Saturday, October 21, 2023

Rats, Armidillos, and Feral Cats

I have a rat in the attic.  I think it's a rat, but it sounds like a raccoon or possum or something large.  It is driving me nuts.  I've gone up and flashed a light around thinking it would just leave, but it sounds more like it is nesting.  I blame my neighbor.  He's planted bamboo and other exotic flora that rats just love.  I was hoping the cats would get them all.  I will have to put up some traps today.  I am lazy.  This is a drag.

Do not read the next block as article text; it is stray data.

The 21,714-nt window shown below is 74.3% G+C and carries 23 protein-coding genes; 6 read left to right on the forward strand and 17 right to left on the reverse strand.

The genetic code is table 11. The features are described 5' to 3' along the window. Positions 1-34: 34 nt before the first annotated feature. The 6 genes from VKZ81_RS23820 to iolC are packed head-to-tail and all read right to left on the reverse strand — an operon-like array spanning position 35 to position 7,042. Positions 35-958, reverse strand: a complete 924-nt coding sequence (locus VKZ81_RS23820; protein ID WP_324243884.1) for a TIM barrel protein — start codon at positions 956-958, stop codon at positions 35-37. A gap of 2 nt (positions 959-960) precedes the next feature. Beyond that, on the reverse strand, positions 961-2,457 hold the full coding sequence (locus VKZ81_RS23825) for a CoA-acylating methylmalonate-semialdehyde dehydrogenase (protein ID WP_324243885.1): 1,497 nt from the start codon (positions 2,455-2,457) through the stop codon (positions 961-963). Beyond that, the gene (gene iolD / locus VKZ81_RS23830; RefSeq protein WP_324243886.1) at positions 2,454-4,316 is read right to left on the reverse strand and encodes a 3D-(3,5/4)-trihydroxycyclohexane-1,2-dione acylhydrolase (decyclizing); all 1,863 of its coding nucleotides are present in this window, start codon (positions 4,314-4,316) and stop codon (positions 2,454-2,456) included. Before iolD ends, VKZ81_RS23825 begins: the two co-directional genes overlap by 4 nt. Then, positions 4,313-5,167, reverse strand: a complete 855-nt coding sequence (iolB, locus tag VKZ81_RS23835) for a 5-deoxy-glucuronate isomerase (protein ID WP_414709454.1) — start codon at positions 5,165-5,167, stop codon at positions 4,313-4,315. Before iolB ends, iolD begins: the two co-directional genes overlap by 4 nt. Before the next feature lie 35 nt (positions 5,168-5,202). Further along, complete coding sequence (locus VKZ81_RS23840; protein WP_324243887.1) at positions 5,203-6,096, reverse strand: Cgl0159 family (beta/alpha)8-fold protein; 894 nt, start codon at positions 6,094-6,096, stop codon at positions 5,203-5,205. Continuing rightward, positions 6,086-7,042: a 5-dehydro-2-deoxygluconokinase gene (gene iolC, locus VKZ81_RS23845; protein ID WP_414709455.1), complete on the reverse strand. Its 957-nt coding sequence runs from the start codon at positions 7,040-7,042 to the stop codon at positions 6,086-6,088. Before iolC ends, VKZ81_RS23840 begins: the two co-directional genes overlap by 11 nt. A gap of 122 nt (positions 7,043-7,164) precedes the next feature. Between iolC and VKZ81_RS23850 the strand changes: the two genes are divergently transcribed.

Other than that little piece of news, I've nothing for you today.  My life has been devoid of adventure.  What can I tell you?  I've been remembering and reflecting on my hillbilly upbringing a lot recently for unknown reasons.  Yesterday, I was remembering with my mother what we ate when I was a kid.  Everything was fried.  We rarely had beef unless it was hamburger.  We never had buns, so we slapped the burger between two pieces of white bread.  If we had sliced onions, it was a rare treat.  Normally, it was just a burger with ketchup and/or mustard.  I never used mustard.  We rarely had chicken either, at least not that my mother and I could remember.  When we did, of course, it was fried.  What we ate was pork.  Pork was cheap.  We had fried pork chops and fried ham and pork sausages with sauerkraut.  Once in awhile, my father would make his specialty--navy beans with a ham hock.  Every morning it was bacon and eggs with toast.  We had mashed potatoes a lot and cans of baked beans.  Green beans from a can, too.  Sometimes canned spinach.  And there was always white bread and butter.  You smeared the butter on one side and closed it up like half a sandwich, then used it to push your food onto your fork and to sop up any of the liquids on the plate.  We also ate a lot of fish.  We would go fishing on the weekends and catch flounder, sheepshead, and whiting from jetties or bridges.  The fish was always battered and fried.  We'd have turkey at Thanksgiving and Christmas, and my parents would buy big ones so there were lots of leftovers.  Turkey sandwiches, sure, but also some horrible turkey in gravy concoction--turkey on a shingle, I guess--that was the bane of my existence for the better part of the holidays.  We never had cakes or pies, just candy and cookies.  Cheap candy.  Cheap cookies.  My mother was on a perpetual diet, and thinking back on what we ate, I can see why.  The snacks would all disappear along with any sodas.  The refrigerator was full of Metrecal and Tab.  If I was hungry in the afternoons, I would lose my mind and dig back into the pantry to get a can of Vienna Sausage or Potted Meat.